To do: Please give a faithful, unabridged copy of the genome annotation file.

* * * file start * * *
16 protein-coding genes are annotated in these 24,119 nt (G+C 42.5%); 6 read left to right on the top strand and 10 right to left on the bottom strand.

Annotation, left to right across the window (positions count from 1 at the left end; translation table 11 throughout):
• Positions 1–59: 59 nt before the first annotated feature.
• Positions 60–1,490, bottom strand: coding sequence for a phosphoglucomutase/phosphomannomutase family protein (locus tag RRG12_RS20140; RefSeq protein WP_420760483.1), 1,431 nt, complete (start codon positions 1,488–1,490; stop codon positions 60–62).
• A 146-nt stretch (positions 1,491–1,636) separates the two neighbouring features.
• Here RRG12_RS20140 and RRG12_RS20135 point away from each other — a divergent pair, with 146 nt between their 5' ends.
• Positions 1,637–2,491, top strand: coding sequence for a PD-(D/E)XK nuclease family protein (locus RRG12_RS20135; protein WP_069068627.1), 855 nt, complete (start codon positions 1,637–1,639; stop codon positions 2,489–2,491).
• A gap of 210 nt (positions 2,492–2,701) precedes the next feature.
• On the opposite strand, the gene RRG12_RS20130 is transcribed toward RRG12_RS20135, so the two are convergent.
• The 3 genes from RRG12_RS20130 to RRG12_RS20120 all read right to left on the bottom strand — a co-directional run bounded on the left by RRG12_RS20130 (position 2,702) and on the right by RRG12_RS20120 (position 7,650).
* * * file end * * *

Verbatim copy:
16 protein-coding genes are annotated in these 24,119 nt (G+C 42.5%); 6 read left to right on the top strand and 10 right to left on the bottom strand.

Annotation, left to right across the window (positions count from 1 at the left end; translation table 11 throughout):
• Positions 1–59: 59 nt before the first annotated feature.
• Positions 60–1,490, bottom strand: coding sequence for a phosphoglucomutase/phosphomannomutase family protein (locus tag RRG12_RS20140; RefSeq protein WP_420760483.1), 1,431 nt, complete (start codon positions 1,488–1,490; stop codon positions 60–62).
• A 146-nt stretch (positions 1,491–1,636) separates the two neighbouring features.
• Here RRG12_RS20140 and RRG12_RS20135 point away from each other — a divergent pair, with 146 nt between their 5' ends.
• Positions 1,637–2,491, top strand: coding sequence for a PD-(D/E)XK nuclease family protein (locus RRG12_RS20135; protein WP_069068627.1), 855 nt, complete (start codon positions 1,637–1,639; stop codon positions 2,489–2,491).
• A gap of 210 nt (positions 2,492–2,701) precedes the next feature.
• On the opposite strand, the gene RRG12_RS20130 is transcribed toward RRG12_RS20135, so the two are convergent.
• The 3 genes from RRG12_RS20130 to RRG12_RS20120 all read right to left on the bottom strand — a co-directional run bounded on the left by RRG12_RS20130 (position 2,702) and on the right by RRG12_RS20120 (position 7,650).